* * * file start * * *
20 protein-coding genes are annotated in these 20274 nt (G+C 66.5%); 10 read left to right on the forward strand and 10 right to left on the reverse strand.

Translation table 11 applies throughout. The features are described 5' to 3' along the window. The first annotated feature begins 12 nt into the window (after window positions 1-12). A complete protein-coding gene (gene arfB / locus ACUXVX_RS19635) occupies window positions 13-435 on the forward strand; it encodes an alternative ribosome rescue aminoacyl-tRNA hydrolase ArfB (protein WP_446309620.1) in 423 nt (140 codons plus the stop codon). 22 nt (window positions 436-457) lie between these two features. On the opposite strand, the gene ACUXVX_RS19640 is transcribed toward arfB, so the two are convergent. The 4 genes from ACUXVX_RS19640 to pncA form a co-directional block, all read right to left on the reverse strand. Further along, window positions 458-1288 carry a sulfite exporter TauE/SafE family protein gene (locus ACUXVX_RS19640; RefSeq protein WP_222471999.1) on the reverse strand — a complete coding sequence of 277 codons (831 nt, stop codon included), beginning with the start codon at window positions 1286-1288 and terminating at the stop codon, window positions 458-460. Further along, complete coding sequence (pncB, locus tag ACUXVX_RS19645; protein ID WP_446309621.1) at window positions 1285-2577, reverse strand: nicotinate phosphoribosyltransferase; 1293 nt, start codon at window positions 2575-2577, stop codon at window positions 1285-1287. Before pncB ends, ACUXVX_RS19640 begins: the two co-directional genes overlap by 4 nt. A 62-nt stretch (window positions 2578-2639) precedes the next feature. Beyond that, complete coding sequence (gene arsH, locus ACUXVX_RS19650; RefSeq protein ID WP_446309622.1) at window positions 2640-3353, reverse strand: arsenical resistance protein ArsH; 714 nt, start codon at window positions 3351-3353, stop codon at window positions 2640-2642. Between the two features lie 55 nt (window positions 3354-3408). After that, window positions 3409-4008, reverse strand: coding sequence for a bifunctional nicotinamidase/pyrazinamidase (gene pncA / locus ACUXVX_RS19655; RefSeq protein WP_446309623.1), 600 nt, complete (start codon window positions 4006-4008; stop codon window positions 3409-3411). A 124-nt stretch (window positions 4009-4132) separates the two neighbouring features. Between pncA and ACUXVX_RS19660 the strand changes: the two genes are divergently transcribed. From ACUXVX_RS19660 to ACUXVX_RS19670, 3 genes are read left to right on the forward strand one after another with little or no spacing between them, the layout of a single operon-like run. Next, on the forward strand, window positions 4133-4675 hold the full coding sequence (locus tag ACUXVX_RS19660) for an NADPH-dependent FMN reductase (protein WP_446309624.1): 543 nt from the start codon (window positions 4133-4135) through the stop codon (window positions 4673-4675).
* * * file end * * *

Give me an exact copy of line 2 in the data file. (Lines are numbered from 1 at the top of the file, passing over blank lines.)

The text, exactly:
Translation table 11 applies throughout. The features are described 5' to 3' along the window. The first annotated feature begins 12 nt into the window (after window positions 1-12). A complete protein-coding gene (gene arfB / locus ACUXVX_RS19635) occupies window positions 13-435 on the forward strand; it encodes an alternative ribosome rescue aminoacyl-tRNA hydrolase ArfB (protein WP_446309620.1) in 423 nt (140 codons plus the stop codon). 22 nt (window positions 436-457) lie between these two features. On the opposite strand, the gene ACUXVX_RS19640 is transcribed toward arfB, so the two are convergent. The 4 genes from ACUXVX_RS19640 to pncA form a co-directional block, all read right to left on the reverse strand. Further along, window positions 458-1288 carry a sulfite exporter TauE/SafE family protein gene (locus ACUXVX_RS19640; RefSeq protein WP_222471999.1) on the reverse strand — a complete coding sequence of 277 codons (831 nt, stop codon included), beginning with the start codon at window positions 1286-1288 and terminating at the stop codon, window positions 458-460. Further along, complete coding sequence (pncB, locus tag ACUXVX_RS19645; protein ID WP_446309621.1) at window positions 1285-2577, reverse strand: nicotinate phosphoribosyltransferase; 1293 nt, start codon at window positions 2575-2577, stop codon at window positions 1285-1287. Before pncB ends, ACUXVX_RS19640 begins: the two co-directional genes overlap by 4 nt. A 62-nt stretch (window positions 2578-2639) precedes the next feature. Beyond that, complete coding sequence (gene arsH, locus ACUXVX_RS19650; RefSeq protein ID WP_446309622.1) at window positions 2640-3353, reverse strand: arsenical resistance protein ArsH; 714 nt, start codon at window positions 3351-3353, stop codon at window positions 2640-2642. Between the two features lie 55 nt (window positions 3354-3408). After that, window positions 3409-4008, reverse strand: coding sequence for a bifunctional nicotinamidase/pyrazinamidase (gene pncA / locus ACUXVX_RS19655; RefSeq protein WP_446309623.1), 600 nt, complete (start codon window positions 4006-4008; stop codon window positions 3409-3411). A 124-nt stretch (window positions 4009-4132) separates the two neighbouring features. Between pncA and ACUXVX_RS19660 the strand changes: the two genes are divergently transcribed. From ACUXVX_RS19660 to ACUXVX_RS19670, 3 genes are read left to right on the forward strand one after another with little or no spacing between them, the layout of a single operon-like run. Next, on the forward strand, window positions 4133-4675 hold the full coding sequence (locus tag ACUXVX_RS19660) for an NADPH-dependent FMN reductase (protein WP_446309624.1): 543 nt from the start codon (window positions 4133-4135) through the stop codon (window positions 4673-4675).